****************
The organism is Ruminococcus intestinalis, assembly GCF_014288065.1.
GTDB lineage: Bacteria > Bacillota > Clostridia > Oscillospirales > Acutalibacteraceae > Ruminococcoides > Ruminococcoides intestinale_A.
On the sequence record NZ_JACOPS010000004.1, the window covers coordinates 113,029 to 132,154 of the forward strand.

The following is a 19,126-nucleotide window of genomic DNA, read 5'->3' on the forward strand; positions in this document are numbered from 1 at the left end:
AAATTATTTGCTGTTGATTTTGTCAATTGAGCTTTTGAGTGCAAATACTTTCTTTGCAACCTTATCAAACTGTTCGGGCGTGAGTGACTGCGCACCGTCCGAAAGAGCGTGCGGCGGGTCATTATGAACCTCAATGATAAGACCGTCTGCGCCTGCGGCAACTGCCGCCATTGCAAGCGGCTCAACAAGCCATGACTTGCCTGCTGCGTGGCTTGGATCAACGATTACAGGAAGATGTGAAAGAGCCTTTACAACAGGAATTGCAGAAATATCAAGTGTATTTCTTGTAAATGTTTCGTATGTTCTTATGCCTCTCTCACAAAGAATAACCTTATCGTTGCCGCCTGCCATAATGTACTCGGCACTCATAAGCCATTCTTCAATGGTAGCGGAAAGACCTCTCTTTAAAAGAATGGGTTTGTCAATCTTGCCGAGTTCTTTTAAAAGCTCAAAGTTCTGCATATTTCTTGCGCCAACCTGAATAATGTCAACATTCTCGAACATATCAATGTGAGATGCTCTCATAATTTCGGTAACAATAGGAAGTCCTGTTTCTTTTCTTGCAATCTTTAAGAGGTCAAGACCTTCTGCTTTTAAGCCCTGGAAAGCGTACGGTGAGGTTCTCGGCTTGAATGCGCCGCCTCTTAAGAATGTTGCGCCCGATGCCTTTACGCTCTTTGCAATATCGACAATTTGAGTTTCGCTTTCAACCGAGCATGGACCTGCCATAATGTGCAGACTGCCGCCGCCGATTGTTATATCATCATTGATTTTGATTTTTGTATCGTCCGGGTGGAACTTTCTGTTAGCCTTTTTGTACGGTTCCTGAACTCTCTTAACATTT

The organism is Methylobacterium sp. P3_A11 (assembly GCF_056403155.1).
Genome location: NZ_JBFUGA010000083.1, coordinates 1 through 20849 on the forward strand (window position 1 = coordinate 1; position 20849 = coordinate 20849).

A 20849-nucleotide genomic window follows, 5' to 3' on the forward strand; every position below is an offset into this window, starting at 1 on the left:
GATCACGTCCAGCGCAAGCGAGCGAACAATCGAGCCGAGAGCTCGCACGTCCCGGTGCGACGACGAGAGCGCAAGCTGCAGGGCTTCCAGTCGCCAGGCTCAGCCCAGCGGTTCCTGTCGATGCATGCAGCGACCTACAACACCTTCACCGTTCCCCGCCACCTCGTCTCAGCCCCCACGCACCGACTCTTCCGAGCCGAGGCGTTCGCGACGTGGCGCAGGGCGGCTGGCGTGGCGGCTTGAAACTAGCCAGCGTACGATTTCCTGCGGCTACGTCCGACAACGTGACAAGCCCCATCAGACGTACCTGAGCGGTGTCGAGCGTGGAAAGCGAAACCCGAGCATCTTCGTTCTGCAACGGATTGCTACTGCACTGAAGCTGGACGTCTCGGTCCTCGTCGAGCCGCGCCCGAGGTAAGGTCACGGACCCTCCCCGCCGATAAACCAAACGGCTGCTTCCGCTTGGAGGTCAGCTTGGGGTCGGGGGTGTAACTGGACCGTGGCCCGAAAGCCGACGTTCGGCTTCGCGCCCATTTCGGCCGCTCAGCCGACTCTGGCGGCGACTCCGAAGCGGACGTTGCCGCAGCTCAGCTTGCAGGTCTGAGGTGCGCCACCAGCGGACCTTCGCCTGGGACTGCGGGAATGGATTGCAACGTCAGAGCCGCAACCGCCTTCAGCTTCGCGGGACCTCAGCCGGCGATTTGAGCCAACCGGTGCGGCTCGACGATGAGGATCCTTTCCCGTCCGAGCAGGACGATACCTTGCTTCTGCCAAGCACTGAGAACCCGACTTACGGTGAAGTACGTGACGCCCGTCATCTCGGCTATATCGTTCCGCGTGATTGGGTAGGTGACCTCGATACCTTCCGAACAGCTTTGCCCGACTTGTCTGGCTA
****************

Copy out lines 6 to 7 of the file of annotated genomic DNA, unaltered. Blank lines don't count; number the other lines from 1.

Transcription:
The organism is Methylobacterium sp. P3_A11 (assembly GCF_056403155.1).
Genome location: NZ_JBFUGA010000083.1, coordinates 1 through 20849 on the forward strand (window position 1 = coordinate 1; position 20849 = coordinate 20849).